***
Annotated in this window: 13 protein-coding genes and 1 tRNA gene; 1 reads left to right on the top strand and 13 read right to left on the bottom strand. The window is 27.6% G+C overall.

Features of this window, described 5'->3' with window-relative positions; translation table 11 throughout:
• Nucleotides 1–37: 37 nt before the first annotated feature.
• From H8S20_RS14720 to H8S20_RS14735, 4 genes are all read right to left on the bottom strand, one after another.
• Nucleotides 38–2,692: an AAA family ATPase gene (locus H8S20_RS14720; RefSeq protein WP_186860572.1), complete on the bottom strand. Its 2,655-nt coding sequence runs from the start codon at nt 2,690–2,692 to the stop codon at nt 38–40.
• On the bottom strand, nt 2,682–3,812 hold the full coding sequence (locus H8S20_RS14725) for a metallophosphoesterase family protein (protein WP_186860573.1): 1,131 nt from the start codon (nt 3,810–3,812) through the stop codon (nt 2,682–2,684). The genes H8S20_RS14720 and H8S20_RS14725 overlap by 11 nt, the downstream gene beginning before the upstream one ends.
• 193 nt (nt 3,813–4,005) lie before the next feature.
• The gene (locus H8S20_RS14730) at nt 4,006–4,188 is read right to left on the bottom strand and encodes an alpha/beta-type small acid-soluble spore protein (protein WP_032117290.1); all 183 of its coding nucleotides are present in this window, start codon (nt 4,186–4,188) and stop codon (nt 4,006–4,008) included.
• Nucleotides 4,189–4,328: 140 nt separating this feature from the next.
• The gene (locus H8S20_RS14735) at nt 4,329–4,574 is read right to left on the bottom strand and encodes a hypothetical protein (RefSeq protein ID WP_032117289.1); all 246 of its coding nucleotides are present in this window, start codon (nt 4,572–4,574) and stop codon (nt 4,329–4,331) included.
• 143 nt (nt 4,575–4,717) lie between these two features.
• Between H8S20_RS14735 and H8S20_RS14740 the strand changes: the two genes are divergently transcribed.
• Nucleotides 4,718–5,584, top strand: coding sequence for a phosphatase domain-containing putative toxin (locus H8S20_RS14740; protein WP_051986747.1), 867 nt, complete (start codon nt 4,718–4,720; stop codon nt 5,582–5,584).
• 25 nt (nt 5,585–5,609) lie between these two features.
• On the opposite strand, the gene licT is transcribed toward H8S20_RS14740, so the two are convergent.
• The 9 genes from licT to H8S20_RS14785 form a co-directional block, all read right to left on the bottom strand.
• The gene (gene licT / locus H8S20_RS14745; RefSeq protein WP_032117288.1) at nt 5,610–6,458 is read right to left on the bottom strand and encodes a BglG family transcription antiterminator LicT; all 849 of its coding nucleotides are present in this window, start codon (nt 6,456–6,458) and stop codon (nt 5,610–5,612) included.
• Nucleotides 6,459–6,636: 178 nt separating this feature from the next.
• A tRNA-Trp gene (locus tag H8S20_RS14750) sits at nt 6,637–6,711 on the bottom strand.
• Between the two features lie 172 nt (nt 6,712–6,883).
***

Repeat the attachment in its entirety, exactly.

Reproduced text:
Annotated in this window: 13 protein-coding genes and 1 tRNA gene; 1 reads left to right on the top strand and 13 read right to left on the bottom strand. The window is 27.6% G+C overall.

Features of this window, described 5'->3' with window-relative positions; translation table 11 throughout:
• Nucleotides 1–37: 37 nt before the first annotated feature.
• From H8S20_RS14720 to H8S20_RS14735, 4 genes are all read right to left on the bottom strand, one after another.
• Nucleotides 38–2,692: an AAA family ATPase gene (locus H8S20_RS14720; RefSeq protein WP_186860572.1), complete on the bottom strand. Its 2,655-nt coding sequence runs from the start codon at nt 2,690–2,692 to the stop codon at nt 38–40.
• On the bottom strand, nt 2,682–3,812 hold the full coding sequence (locus H8S20_RS14725) for a metallophosphoesterase family protein (protein WP_186860573.1): 1,131 nt from the start codon (nt 3,810–3,812) through the stop codon (nt 2,682–2,684). The genes H8S20_RS14720 and H8S20_RS14725 overlap by 11 nt, the downstream gene beginning before the upstream one ends.
• 193 nt (nt 3,813–4,005) lie before the next feature.
• The gene (locus H8S20_RS14730) at nt 4,006–4,188 is read right to left on the bottom strand and encodes an alpha/beta-type small acid-soluble spore protein (protein WP_032117290.1); all 183 of its coding nucleotides are present in this window, start codon (nt 4,186–4,188) and stop codon (nt 4,006–4,008) included.
• Nucleotides 4,189–4,328: 140 nt separating this feature from the next.
• The gene (locus H8S20_RS14735) at nt 4,329–4,574 is read right to left on the bottom strand and encodes a hypothetical protein (RefSeq protein ID WP_032117289.1); all 246 of its coding nucleotides are present in this window, start codon (nt 4,572–4,574) and stop codon (nt 4,329–4,331) included.
• 143 nt (nt 4,575–4,717) lie between these two features.
• Between H8S20_RS14735 and H8S20_RS14740 the strand changes: the two genes are divergently transcribed.
• Nucleotides 4,718–5,584, top strand: coding sequence for a phosphatase domain-containing putative toxin (locus H8S20_RS14740; protein WP_051986747.1), 867 nt, complete (start codon nt 4,718–4,720; stop codon nt 5,582–5,584).
• 25 nt (nt 5,585–5,609) lie between these two features.
• On the opposite strand, the gene licT is transcribed toward H8S20_RS14740, so the two are convergent.
• The 9 genes from licT to H8S20_RS14785 form a co-directional block, all read right to left on the bottom strand.
• The gene (gene licT / locus H8S20_RS14745; RefSeq protein WP_032117288.1) at nt 5,610–6,458 is read right to left on the bottom strand and encodes a BglG family transcription antiterminator LicT; all 849 of its coding nucleotides are present in this window, start codon (nt 6,456–6,458) and stop codon (nt 5,610–5,612) included.
• Nucleotides 6,459–6,636: 178 nt separating this feature from the next.
• A tRNA-Trp gene (locus tag H8S20_RS14750) sits at nt 6,637–6,711 on the bottom strand.
• Between the two features lie 172 nt (nt 6,712–6,883).